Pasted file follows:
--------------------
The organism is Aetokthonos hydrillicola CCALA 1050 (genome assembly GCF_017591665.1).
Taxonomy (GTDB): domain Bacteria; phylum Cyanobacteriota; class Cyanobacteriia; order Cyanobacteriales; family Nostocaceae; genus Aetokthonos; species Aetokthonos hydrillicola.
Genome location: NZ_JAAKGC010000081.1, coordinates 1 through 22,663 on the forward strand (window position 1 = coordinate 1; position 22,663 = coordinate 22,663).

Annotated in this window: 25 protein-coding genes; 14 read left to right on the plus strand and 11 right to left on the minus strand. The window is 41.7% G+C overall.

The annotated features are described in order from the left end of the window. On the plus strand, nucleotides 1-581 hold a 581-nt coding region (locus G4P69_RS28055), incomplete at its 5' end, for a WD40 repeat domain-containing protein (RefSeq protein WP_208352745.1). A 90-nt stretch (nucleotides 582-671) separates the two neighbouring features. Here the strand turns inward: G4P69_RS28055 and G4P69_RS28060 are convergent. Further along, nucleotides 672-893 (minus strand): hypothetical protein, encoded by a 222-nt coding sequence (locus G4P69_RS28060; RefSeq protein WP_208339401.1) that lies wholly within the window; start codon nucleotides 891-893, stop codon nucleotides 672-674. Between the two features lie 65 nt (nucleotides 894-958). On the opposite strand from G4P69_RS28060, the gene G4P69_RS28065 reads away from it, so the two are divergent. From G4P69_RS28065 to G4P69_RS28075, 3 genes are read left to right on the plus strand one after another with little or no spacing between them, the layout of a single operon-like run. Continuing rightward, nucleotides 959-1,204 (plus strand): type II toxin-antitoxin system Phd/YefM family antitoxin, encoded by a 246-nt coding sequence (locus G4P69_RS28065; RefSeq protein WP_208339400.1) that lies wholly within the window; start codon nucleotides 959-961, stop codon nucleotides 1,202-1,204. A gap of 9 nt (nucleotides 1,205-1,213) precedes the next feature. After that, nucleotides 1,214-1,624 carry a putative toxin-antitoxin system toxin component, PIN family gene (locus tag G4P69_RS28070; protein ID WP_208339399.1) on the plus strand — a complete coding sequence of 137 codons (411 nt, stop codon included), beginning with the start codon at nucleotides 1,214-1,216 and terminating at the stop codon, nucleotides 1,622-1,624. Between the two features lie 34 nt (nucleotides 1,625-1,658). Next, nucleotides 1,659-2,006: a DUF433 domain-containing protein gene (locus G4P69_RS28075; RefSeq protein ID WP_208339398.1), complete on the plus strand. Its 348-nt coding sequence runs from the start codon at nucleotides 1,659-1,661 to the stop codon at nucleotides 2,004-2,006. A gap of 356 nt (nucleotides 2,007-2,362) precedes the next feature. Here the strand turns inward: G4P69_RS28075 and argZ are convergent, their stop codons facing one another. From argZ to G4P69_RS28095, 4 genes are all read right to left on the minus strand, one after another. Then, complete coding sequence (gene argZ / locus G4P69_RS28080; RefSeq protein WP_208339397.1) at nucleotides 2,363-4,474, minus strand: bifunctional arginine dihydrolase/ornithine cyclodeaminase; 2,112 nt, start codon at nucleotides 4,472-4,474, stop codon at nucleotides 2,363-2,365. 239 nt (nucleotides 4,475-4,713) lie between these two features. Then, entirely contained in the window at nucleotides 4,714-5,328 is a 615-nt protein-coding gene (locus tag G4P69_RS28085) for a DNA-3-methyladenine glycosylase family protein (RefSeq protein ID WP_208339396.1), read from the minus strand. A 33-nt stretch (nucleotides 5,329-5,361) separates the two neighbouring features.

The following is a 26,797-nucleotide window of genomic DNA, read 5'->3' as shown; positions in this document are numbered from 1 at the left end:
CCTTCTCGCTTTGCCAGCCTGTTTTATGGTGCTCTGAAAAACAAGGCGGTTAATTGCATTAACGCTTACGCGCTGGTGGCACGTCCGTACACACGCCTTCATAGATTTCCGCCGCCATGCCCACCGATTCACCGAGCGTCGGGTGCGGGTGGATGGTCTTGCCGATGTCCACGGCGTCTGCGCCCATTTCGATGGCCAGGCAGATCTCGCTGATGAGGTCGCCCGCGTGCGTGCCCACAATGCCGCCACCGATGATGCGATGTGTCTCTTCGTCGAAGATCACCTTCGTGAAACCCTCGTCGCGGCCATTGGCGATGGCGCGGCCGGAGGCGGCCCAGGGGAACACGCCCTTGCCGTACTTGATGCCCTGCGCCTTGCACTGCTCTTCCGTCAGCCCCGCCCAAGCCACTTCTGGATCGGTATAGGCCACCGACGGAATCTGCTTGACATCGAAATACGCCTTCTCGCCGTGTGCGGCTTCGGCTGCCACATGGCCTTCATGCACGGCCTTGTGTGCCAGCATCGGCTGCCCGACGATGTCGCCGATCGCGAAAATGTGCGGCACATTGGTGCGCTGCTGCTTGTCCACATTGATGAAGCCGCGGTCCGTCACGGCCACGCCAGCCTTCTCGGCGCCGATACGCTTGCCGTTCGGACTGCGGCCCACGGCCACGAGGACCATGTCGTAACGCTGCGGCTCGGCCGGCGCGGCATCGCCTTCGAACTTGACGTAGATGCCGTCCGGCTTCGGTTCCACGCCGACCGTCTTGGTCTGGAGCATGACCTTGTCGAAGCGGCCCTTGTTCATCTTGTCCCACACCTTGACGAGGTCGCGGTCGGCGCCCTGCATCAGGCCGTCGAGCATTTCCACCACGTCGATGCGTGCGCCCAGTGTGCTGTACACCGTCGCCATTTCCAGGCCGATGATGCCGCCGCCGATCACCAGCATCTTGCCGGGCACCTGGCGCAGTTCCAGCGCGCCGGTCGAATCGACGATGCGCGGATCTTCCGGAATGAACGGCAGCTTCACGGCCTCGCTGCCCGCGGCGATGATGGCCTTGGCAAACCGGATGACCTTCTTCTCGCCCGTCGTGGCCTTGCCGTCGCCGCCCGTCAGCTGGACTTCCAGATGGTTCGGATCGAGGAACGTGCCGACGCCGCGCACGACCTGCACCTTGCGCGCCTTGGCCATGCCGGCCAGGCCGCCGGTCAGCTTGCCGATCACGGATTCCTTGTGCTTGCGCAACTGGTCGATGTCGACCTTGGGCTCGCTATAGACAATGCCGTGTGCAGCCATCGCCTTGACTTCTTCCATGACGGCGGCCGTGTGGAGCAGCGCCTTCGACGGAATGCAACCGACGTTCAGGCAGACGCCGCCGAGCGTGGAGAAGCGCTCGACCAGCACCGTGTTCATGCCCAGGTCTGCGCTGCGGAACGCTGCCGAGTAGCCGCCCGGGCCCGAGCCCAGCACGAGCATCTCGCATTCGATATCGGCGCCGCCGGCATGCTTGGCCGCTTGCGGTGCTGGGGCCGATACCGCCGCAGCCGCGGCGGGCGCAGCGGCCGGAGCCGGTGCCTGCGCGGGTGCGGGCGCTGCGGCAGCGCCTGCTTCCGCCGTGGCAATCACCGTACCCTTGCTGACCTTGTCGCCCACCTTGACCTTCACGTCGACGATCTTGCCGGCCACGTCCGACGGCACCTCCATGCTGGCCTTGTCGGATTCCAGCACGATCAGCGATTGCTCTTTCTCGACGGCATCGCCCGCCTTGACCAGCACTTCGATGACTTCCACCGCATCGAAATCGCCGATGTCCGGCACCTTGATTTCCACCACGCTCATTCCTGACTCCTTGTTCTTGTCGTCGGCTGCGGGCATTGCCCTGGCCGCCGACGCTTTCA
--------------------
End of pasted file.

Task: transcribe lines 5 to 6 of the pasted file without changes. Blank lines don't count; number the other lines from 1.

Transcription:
The annotated features are described in order from the left end of the window. On the plus strand, nucleotides 1-581 hold a 581-nt coding region (locus G4P69_RS28055), incomplete at its 5' end, for a WD40 repeat domain-containing protein (RefSeq protein WP_208352745.1). A 90-nt stretch (nucleotides 582-671) separates the two neighbouring features. Here the strand turns inward: G4P69_RS28055 and G4P69_RS28060 are convergent. Further along, nucleotides 672-893 (minus strand): hypothetical protein, encoded by a 222-nt coding sequence (locus G4P69_RS28060; RefSeq protein WP_208339401.1) that lies wholly within the window; start codon nucleotides 891-893, stop codon nucleotides 672-674. Between the two features lie 65 nt (nucleotides 894-958). On the opposite strand from G4P69_RS28060, the gene G4P69_RS28065 reads away from it, so the two are divergent. From G4P69_RS28065 to G4P69_RS28075, 3 genes are read left to right on the plus strand one after another with little or no spacing between them, the layout of a single operon-like run. Continuing rightward, nucleotides 959-1,204 (plus strand): type II toxin-antitoxin system Phd/YefM family antitoxin, encoded by a 246-nt coding sequence (locus G4P69_RS28065; RefSeq protein WP_208339400.1) that lies wholly within the window; start codon nucleotides 959-961, stop codon nucleotides 1,202-1,204. A gap of 9 nt (nucleotides 1,205-1,213) precedes the next feature. After that, nucleotides 1,214-1,624 carry a putative toxin-antitoxin system toxin component, PIN family gene (locus tag G4P69_RS28070; protein ID WP_208339399.1) on the plus strand — a complete coding sequence of 137 codons (411 nt, stop codon included), beginning with the start codon at nucleotides 1,214-1,216 and terminating at the stop codon, nucleotides 1,622-1,624. Between the two features lie 34 nt (nucleotides 1,625-1,658). Next, nucleotides 1,659-2,006: a DUF433 domain-containing protein gene (locus G4P69_RS28075; RefSeq protein ID WP_208339398.1), complete on the plus strand. Its 348-nt coding sequence runs from the start codon at nucleotides 1,659-1,661 to the stop codon at nucleotides 2,004-2,006. A gap of 356 nt (nucleotides 2,007-2,362) precedes the next feature. Here the strand turns inward: G4P69_RS28075 and argZ are convergent, their stop codons facing one another. From argZ to G4P69_RS28095, 4 genes are all read right to left on the minus strand, one after another. Then, complete coding sequence (gene argZ / locus G4P69_RS28080; RefSeq protein WP_208339397.1) at nucleotides 2,363-4,474, minus strand: bifunctional arginine dihydrolase/ornithine cyclodeaminase; 2,112 nt, start codon at nucleotides 4,472-4,474, stop codon at nucleotides 2,363-2,365. 239 nt (nucleotides 4,475-4,713) lie between these two features. Then, entirely contained in the window at nucleotides 4,714-5,328 is a 615-nt protein-coding gene (locus tag G4P69_RS28085) for a DNA-3-methyladenine glycosylase family protein (RefSeq protein ID WP_208339396.1), read from the minus strand. A 33-nt stretch (nucleotides 5,329-5,361) separates the two neighbouring features.

The following is a 26,797-nucleotide window of genomic DNA, read 5'->3' as shown; positions in this document are numbered from 1 at the left end: